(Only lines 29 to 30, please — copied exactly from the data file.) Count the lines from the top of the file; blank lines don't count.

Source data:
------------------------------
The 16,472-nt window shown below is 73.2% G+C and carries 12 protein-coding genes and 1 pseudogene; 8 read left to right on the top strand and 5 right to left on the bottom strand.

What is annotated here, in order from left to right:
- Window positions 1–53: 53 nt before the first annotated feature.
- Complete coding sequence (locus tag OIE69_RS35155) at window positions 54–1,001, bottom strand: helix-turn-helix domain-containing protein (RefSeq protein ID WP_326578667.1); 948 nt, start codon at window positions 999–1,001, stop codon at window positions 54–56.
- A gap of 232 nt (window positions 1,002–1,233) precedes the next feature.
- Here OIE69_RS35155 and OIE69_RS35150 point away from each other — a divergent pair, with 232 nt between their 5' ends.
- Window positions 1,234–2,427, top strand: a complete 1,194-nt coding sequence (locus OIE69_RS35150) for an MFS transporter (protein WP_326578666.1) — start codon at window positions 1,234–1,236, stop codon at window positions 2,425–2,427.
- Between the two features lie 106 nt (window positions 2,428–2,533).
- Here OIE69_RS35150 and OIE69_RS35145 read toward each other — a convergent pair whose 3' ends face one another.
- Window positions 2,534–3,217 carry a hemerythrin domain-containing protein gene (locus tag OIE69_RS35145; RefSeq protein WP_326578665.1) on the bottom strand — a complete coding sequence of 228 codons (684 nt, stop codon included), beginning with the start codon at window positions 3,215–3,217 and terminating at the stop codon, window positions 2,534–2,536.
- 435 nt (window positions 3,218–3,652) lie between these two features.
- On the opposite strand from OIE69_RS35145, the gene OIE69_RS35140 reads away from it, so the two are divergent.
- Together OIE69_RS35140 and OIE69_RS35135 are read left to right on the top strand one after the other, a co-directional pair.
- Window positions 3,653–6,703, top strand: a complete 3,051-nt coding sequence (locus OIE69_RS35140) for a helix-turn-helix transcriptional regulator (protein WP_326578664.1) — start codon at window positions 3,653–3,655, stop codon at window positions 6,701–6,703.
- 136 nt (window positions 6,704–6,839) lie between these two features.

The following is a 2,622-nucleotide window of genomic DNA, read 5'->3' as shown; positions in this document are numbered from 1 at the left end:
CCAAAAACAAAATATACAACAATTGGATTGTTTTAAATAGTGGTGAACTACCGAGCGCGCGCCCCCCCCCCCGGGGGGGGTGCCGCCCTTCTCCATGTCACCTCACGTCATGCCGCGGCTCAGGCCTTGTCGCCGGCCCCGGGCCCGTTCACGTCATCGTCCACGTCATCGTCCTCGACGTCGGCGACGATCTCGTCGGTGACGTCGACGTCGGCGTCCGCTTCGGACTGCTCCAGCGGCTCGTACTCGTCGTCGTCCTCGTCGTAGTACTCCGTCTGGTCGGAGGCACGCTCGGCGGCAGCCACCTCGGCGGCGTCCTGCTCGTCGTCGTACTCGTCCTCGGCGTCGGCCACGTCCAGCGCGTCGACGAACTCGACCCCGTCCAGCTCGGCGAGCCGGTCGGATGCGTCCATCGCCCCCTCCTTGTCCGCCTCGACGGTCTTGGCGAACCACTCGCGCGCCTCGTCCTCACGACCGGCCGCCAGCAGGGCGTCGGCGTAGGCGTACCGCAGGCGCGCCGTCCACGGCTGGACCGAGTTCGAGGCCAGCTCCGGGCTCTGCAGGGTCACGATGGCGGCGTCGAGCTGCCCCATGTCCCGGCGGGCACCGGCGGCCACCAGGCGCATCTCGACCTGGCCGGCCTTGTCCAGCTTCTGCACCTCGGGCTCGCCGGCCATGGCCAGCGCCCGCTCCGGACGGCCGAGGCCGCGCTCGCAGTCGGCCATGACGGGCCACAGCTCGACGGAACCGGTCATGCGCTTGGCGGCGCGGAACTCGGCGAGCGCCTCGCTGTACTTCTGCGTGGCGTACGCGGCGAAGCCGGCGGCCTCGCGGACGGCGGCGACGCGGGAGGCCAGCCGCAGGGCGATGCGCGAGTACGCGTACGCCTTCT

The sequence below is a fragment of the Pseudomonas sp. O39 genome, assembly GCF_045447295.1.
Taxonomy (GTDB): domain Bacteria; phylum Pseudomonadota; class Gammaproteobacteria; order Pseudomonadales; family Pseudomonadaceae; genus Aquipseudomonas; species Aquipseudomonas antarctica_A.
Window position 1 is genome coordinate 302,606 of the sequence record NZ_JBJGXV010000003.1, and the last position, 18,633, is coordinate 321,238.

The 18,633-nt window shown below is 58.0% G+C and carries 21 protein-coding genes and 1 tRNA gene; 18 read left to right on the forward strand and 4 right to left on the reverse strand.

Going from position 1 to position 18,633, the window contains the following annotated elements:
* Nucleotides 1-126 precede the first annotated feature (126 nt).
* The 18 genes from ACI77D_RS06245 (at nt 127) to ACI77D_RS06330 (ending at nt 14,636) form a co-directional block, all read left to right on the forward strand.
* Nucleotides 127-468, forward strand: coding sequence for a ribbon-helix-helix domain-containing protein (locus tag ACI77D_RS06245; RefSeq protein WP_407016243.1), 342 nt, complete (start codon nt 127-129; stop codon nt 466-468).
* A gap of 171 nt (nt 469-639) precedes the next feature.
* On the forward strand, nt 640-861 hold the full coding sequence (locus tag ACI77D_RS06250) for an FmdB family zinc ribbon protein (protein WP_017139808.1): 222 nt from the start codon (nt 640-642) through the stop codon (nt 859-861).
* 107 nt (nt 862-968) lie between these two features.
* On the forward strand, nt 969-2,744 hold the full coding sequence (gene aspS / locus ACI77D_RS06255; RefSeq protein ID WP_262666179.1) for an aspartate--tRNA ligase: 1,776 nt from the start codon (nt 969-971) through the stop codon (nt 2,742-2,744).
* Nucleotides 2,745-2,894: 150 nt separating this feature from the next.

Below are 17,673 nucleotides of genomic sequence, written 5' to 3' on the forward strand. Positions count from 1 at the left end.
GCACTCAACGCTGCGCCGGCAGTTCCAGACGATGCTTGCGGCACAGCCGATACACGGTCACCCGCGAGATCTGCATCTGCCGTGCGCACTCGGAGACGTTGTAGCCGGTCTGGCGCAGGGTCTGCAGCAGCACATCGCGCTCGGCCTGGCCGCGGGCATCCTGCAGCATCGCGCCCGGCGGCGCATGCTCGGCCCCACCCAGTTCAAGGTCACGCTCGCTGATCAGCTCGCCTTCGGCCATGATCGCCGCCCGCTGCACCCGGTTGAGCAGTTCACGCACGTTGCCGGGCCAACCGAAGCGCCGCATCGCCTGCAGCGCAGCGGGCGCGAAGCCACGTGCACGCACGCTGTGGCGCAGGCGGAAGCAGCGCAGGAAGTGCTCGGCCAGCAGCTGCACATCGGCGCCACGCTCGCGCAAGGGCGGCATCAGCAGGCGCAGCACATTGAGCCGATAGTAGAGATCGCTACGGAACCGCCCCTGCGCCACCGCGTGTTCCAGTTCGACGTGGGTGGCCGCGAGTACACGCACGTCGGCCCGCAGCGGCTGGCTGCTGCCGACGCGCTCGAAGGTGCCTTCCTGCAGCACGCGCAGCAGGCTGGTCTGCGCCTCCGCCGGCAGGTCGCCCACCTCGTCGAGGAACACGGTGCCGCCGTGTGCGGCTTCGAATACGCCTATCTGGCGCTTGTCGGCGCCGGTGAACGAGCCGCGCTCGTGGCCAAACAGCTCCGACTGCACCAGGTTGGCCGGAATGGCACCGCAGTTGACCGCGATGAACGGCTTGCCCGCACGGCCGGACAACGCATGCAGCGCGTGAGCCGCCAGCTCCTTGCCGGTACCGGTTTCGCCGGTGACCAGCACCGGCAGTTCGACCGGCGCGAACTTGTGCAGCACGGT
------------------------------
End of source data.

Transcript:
* On the forward strand, nt 969-2,744 hold the full coding sequence (gene aspS / locus ACI77D_RS06255; RefSeq protein ID WP_262666179.1) for an aspartate--tRNA ligase: 1,776 nt from the start codon (nt 969-971) through the stop codon (nt 2,742-2,744).
* Nucleotides 2,745-2,894: 150 nt separating this feature from the next.